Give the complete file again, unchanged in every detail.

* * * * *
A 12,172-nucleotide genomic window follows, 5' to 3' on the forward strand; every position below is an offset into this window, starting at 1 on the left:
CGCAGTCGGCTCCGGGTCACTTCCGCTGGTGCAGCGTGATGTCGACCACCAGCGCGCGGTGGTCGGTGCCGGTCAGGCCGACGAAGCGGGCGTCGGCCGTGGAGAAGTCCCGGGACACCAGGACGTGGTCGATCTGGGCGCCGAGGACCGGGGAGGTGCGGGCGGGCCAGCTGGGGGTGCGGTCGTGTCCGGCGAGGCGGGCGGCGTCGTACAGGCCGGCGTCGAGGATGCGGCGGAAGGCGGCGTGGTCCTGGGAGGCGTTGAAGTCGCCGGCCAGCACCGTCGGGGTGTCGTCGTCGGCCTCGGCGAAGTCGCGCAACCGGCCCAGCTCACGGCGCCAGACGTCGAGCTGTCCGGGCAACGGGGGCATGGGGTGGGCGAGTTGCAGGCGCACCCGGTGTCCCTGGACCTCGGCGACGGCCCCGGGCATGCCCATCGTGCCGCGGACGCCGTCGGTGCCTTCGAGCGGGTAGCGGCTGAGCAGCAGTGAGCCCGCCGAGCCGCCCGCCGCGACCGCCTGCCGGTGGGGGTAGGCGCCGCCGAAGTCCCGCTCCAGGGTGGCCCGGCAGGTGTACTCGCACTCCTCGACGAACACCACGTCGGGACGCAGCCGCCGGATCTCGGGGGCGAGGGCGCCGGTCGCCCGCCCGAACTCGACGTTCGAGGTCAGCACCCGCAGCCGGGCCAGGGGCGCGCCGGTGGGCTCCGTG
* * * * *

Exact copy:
A 12,172-nucleotide genomic window follows, 5' to 3' on the forward strand; every position below is an offset into this window, starting at 1 on the left:
CGCAGTCGGCTCCGGGTCACTTCCGCTGGTGCAGCGTGATGTCGACCACCAGCGCGCGGTGGTCGGTGCCGGTCAGGCCGACGAAGCGGGCGTCGGCCGTGGAGAAGTCCCGGGACACCAGGACGTGGTCGATCTGGGCGCCGAGGACCGGGGAGGTGCGGGCGGGCCAGCTGGGGGTGCGGTCGTGTCCGGCGAGGCGGGCGGCGTCGTACAGGCCGGCGTCGAGGATGCGGCGGAAGGCGGCGTGGTCCTGGGAGGCGTTGAAGTCGCCGGCCAGCACCGTCGGGGTGTCGTCGTCGGCCTCGGCGAAGTCGCGCAACCGGCCCAGCTCACGGCGCCAGACGTCGAGCTGTCCGGGCAACGGGGGCATGGGGTGGGCGAGTTGCAGGCGCACCCGGTGTCCCTGGACCTCGGCGACGGCCCCGGGCATGCCCATCGTGCCGCGGACGCCGTCGGTGCCTTCGAGCGGGTAGCGGCTGAGCAGCAGTGAGCCCGCCGAGCCGCCCGCCGCGACCGCCTGCCGGTGGGGGTAGGCGCCGCCGAAGTCCCGCTCCAGGGTGGCCCGGCAGGTGTACTCGCACTCCTCGACGAACACCACGTCGGGACGCAGCCGCCGGATCTCGGGGGCGAGGGCGCCGGTCGCCCGCCCGAACTCGACGTTCGAGGTCAGCACCCGCAGCCGGGCCAGGGGCGCGCCGGTGGGCTCCGTG